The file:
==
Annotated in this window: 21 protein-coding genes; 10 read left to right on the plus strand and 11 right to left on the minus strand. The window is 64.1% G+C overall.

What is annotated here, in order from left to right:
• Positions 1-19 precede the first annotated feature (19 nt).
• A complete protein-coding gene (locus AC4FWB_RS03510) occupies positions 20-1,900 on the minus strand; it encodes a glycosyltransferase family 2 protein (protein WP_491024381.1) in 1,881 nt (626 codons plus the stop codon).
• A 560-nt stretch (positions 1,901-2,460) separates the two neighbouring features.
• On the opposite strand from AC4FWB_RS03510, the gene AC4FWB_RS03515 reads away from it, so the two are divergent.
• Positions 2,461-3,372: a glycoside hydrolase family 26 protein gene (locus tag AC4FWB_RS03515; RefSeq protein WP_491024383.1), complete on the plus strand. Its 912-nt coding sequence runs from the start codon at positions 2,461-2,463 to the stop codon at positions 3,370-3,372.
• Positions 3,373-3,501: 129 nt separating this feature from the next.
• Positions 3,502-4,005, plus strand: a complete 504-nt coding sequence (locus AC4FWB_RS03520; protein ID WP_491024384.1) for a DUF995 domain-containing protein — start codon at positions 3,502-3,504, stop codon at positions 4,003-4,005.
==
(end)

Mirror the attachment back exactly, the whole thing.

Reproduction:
Annotated in this window: 21 protein-coding genes; 10 read left to right on the plus strand and 11 right to left on the minus strand. The window is 64.1% G+C overall.

What is annotated here, in order from left to right:
• Positions 1-19 precede the first annotated feature (19 nt).
• A complete protein-coding gene (locus AC4FWB_RS03510) occupies positions 20-1,900 on the minus strand; it encodes a glycosyltransferase family 2 protein (protein WP_491024381.1) in 1,881 nt (626 codons plus the stop codon).
• A 560-nt stretch (positions 1,901-2,460) separates the two neighbouring features.
• On the opposite strand from AC4FWB_RS03510, the gene AC4FWB_RS03515 reads away from it, so the two are divergent.
• Positions 2,461-3,372: a glycoside hydrolase family 26 protein gene (locus tag AC4FWB_RS03515; RefSeq protein WP_491024383.1), complete on the plus strand. Its 912-nt coding sequence runs from the start codon at positions 2,461-2,463 to the stop codon at positions 3,370-3,372.
• Positions 3,373-3,501: 129 nt separating this feature from the next.
• Positions 3,502-4,005, plus strand: a complete 504-nt coding sequence (locus AC4FWB_RS03520; protein ID WP_491024384.1) for a DUF995 domain-containing protein — start codon at positions 3,502-3,504, stop codon at positions 4,003-4,005.